This Is What Teen Spirit Smells Like: Dry Land Review

Dry Land at Jermyn Street Theatre ★★★★☆

By Londonist Last edited 81 months ago
This Is What Teen Spirit Smells Like: Dry Land Review Dry Land at Jermyn Street Theatre 4
Photo by Richard Davenport.

Amy (Milly Thomas) is pregnant. Underage, powerless and panicked, the “thing” in her stomach brings out sensitivities that aren’t compatible with the blow-job giving, vodka-swilling, devil-may-care swagger she wears to school and likes to think of as her entire persona. To avoid sullying her street cred any more than is necessary, Amy enlists the help of Ester (Aisha Fabienne Ross), a nervy championship swimmer from the social sidelines, as her aide in terminating her pregnancy.

Both girls seek something outside of the high-school niches into which they are burrowed. In Damsel Productions’ Dry Land, the first ever UK rendition of Ruby Rae Spiegel’s play, Thomas and Ross bring staggering emotional alertness to the episodic unfurling of an unlikely friendship which has the space to breathe in this one-in-a-million context: that of attempting an after-school, DIY abortion.

Although teenage pregnancy glints menacingly behind even the most light-hearted of Amy and Ester’s exchanges, Spiegel’s drama is as much about identity — about groping for selfhood in a maze of labels — as it is about abortion. Every interaction in Hannah Hauer-King’s production is gloriously complex, brimming with myriad unsaid connotations that quiver in the air.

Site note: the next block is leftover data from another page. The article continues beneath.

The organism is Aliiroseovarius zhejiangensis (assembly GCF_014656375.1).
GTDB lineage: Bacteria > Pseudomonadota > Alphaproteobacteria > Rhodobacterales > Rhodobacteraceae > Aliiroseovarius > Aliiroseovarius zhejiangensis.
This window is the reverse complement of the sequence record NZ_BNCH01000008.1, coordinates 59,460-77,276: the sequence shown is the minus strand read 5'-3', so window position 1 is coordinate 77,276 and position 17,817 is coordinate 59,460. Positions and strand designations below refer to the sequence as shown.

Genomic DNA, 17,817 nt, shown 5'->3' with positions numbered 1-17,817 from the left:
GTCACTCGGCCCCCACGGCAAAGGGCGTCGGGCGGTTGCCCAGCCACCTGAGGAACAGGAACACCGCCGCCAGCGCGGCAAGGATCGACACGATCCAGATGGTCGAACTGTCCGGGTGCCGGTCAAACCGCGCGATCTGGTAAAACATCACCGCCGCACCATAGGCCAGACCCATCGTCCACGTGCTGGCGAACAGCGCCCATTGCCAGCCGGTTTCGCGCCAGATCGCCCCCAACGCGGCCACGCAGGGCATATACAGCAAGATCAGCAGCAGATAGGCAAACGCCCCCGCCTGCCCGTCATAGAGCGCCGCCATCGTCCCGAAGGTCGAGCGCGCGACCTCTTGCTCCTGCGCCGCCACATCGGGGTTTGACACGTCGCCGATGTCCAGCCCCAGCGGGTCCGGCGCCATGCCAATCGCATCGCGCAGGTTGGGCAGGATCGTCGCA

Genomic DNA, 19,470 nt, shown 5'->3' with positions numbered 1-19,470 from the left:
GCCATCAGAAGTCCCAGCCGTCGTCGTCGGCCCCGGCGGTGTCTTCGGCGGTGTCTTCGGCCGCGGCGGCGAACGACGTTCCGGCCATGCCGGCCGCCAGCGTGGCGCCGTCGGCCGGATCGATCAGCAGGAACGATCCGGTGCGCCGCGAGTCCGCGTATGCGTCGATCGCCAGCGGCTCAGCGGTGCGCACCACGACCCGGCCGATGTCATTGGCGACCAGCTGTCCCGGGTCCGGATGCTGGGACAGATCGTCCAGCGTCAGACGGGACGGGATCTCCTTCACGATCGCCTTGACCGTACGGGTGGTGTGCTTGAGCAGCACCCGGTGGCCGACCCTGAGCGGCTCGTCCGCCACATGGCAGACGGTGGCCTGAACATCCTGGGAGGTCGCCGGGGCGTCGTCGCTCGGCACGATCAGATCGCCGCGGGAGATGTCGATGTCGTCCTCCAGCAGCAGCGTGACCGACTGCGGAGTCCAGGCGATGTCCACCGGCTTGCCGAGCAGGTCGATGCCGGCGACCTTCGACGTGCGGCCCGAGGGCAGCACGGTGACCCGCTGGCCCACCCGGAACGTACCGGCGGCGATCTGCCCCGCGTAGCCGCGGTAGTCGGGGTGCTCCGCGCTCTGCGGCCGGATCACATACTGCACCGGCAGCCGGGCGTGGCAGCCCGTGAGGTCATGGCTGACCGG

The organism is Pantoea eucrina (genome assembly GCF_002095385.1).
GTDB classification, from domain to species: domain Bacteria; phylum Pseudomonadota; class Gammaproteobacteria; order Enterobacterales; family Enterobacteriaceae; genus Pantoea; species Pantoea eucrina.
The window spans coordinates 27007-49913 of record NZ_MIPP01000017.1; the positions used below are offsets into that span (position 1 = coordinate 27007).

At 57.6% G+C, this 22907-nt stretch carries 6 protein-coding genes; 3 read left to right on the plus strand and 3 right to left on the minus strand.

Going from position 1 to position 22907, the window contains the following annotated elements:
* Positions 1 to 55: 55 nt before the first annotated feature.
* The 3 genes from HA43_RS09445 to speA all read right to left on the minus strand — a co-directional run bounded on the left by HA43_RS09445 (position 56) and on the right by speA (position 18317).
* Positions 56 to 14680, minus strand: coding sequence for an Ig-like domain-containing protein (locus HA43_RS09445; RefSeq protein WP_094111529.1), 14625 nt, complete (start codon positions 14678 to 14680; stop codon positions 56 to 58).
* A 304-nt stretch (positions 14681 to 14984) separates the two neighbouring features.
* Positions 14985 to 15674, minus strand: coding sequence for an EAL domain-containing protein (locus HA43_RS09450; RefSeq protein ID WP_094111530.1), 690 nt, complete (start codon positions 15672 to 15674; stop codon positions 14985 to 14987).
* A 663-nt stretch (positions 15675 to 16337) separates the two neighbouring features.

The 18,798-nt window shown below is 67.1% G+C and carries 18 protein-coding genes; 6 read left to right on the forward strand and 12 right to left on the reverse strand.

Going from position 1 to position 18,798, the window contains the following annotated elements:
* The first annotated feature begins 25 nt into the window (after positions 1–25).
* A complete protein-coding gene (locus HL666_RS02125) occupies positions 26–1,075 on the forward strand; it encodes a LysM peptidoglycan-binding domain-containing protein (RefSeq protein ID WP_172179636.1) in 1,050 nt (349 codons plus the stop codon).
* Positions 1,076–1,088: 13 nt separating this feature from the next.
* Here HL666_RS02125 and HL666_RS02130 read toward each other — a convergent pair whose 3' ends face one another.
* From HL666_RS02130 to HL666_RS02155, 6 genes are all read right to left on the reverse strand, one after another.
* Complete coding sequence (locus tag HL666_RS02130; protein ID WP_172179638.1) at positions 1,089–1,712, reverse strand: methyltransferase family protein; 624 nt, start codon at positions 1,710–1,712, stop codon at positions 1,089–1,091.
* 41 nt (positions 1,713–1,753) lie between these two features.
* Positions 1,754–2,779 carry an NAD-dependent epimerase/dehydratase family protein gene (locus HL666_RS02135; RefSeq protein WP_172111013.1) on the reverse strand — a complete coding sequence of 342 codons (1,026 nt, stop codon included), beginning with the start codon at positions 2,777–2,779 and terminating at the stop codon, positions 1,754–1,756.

All direction has evidently been collectively felt-through, rather than merely thought-through: right down to the trembling poise with which Ester crumbles — and barely ingests — her Sun Chips. Not to mention the defensive way that Victor (Dan Cohen) repositions his beanie when she initially rejects his advances; it’s clearly part of the 21st century chainmail he uses to buttress his searching, Neutral Milk Hotel-listening soul whilst surrounded by phalanxes of popular jocks.

The visits from Reba (doses of poker-faced hilariousness delivered by Charlotte Hamblin) are a particular joy. Ignorant of Amy’s secret and untrammelled by Ester’s insecurities, Reba appears almost criminally comfortable in her own skin. This production’s unique brand of teen spirit smells like chlorine, friendship and illicit vodka: powerful and engaging stuff.

By Rosalind Stone

Dry Land is on at Jermyn Street Theatre, 16b Jermyn Street SW1Y 6ST until 21 November. Tickets £22/£18. Not recommended for under 12s. Londonist saw this performance on a complimentary ticket.

Last Updated 09 November 2015